In 1986, Microsoft launched its inaugural version of Windows, which brought about a revolution in the computer industry. Windows was known as an operating environment and emphasized on running other programs. Unlike the original BASIC language, Windows integrated a Graphical User Interface (GUI), commonly referred to as Agooey within the industry. This GUI presented a symbolic depiction of a desktop on computer screens across the nation, incorporating icons that symbolized different files and programs.
Opening these files and programs was similar to opening different “windows”, which is why they were given that name. This meant that non-Macintosh personal computers were now becoming user friendly, removing the perception that they were complicated and only accessible through unfamiliar methods. However, the first seven years after the launch of windows were not seamless for Bill Gates and Microsoft. During this time, reviews were lukewarm, compliments were given reluctantly, hype didn’t materialize, and sales were slow (Manes, 7).
Despite facing legal action from Apple computer, led by Steve Jobs and Steve Wozniak, Microsoft overcame these challenges and gained popularity with their Windows software. They were accused of copying Macintosh concepts for Windows but managed to spread quickly. Since then, Microsoft has released multiple updated editions of Windows, including the most recent version, Windows 95.
Upon its release, Windows 95 encountered challenges despite its similarities to the original Windows program. Microsoft faced a legal dispute with the U.S. Justice Department regarding their investigation into the computer industry. According to The Economist’s June 24, 1995 issue, three antitrust probes were launched into Bill Gates’ empire by the department (The Economist, 59).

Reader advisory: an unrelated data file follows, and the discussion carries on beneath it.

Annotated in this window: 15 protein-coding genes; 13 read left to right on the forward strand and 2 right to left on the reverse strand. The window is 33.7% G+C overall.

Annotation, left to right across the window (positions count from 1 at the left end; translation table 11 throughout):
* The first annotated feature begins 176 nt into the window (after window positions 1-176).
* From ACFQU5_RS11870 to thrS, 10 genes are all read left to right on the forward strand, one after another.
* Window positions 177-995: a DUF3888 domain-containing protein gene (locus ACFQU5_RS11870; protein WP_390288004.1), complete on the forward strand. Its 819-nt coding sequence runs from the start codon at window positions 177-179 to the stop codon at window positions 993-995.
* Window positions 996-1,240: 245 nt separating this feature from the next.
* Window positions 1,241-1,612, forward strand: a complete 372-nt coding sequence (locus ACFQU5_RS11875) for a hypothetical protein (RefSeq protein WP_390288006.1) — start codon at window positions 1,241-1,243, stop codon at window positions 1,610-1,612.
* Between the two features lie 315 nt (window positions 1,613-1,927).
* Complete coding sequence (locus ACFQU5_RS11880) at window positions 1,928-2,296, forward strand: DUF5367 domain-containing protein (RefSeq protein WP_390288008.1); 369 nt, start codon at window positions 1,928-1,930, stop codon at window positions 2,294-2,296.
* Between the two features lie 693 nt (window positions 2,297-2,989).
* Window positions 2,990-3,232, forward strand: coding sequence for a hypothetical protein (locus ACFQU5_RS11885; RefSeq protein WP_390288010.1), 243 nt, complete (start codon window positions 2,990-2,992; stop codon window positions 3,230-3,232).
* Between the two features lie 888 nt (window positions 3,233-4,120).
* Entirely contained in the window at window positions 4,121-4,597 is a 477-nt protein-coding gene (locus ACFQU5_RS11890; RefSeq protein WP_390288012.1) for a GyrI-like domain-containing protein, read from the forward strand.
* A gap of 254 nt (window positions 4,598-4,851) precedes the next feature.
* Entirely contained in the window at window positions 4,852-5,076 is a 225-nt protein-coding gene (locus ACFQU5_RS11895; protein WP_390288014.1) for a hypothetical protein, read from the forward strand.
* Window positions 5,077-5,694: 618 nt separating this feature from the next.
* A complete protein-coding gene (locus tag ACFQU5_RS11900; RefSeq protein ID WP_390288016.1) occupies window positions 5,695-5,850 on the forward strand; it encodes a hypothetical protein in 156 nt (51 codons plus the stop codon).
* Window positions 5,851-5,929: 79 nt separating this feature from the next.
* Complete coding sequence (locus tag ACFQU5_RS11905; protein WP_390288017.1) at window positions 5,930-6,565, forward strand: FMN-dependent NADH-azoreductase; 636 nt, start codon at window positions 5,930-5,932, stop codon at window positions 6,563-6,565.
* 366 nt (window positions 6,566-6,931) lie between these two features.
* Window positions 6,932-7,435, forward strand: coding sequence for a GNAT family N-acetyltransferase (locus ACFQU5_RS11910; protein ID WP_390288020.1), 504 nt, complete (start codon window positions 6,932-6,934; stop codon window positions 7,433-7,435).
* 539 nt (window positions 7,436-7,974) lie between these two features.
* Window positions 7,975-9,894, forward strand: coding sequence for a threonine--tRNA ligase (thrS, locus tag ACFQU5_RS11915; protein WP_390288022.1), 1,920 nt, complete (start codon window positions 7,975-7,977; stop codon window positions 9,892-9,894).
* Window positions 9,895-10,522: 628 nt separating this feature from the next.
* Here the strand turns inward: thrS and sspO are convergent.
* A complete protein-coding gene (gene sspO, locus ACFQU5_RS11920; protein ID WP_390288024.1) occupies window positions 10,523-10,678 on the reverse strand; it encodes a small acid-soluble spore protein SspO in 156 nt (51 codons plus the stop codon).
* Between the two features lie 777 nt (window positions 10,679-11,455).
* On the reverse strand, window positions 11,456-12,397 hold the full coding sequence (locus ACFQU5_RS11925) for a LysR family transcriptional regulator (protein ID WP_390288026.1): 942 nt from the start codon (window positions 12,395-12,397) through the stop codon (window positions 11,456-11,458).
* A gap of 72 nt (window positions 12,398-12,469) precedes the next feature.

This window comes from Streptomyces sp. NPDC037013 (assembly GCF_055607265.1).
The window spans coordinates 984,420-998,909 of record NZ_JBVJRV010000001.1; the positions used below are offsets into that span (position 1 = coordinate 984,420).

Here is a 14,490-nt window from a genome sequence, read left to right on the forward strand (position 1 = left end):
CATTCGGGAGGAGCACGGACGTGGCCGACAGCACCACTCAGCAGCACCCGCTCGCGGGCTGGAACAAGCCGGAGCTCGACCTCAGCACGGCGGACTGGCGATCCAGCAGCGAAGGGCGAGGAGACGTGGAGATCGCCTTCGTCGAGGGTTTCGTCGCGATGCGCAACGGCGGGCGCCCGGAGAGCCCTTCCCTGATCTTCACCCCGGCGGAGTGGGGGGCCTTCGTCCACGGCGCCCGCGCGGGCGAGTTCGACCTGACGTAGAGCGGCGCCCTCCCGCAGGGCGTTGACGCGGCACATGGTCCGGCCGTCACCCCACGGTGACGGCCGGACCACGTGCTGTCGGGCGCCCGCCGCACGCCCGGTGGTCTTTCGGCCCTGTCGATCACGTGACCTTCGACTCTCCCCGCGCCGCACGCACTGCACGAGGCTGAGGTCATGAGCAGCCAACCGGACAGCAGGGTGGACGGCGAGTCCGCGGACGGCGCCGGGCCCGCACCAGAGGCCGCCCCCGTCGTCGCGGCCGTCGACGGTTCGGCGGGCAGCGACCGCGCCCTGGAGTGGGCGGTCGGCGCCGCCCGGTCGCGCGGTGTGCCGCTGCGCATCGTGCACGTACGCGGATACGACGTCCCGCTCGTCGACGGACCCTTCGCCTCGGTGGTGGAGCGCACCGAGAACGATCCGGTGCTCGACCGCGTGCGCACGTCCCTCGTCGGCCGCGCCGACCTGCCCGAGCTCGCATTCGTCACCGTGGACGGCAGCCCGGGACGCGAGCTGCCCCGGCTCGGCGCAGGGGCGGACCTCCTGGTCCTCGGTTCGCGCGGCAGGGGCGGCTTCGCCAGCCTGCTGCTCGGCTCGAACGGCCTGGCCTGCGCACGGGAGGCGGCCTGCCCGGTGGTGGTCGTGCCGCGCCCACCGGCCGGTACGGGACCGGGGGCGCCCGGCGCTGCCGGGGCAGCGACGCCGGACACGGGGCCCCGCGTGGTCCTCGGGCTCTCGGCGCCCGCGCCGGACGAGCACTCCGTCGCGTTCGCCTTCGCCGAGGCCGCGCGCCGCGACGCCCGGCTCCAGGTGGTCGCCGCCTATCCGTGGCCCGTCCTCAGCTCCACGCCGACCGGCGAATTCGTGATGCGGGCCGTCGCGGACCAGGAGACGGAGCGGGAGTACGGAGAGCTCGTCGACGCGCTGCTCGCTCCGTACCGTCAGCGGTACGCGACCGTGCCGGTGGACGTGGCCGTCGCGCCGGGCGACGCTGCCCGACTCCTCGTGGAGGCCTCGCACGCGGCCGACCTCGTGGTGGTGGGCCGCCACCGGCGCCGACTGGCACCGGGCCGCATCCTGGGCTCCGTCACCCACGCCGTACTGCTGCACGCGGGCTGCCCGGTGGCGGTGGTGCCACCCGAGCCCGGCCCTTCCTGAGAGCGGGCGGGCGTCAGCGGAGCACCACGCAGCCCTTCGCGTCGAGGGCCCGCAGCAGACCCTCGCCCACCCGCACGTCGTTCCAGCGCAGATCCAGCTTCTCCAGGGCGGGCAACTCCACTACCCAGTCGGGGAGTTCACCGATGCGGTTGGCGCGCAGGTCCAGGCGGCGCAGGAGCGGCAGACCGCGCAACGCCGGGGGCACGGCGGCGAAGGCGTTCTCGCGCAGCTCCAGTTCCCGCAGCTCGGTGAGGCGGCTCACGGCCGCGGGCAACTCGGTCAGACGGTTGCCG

The investigation centered around Microsoft’s potential misuse of licensing agreements and royalty fees with various computer manufacturers. Bill Gates and Microsoft have established their operating software as the industry standard for personal computers, and Gates now aims to dominate the software sector of the emerging multimedia market. This market includes virtual reality video games and interactive multimedia programming on cable television. To make its entry into this market, Microsoft has secured a contract to supply software to Sega, a prominent Japanese video game manufacturer. Sega’s most popular character, a hyperactive hedgehog named Sonic, is currently the hottest property in the industry.
Besides Sega, Mr. Gates has also been in discussions with Time Warner and TCI to establish a joint venture called CableSoft, aimed at establishing interactive TV standards. (The Economist, 73) Microsoft’s Bill Gates and his company have been leading the ever-evolving computer industry for a considerable period. As long as profit margins and stock prices keep rising and Microsoft products retain their widespread popularity, this duo will continue to dominate the industry.
- Manes, Stephen; Andrews, Paul; Gates – How Microsoft=s Mogul Reinvented An Industry – And Made Himself The Richest Man In America. Doubleday 1993
- Trojan hedgehog@, The Economist. January 22, 1994, p.73-74
- High noon for Billy the Kid?@, The Economist. June 24, 1995, P.59-60
- Bitter, Gary G. AWillian H. Gates.@ Macmillan Encyclopedia of Computers. Macmillan Publishing: New York, NY, 1992, P.409-410.
- Brandt, Richard. ABill Gate=s Vision.@ Business Week. June 27, 1994, P.56-62.
- Moritz, Charles. AWilliam Gates.@ Current Biography. H.W. Wilson Company: New York, NY, 1991, P.237-241.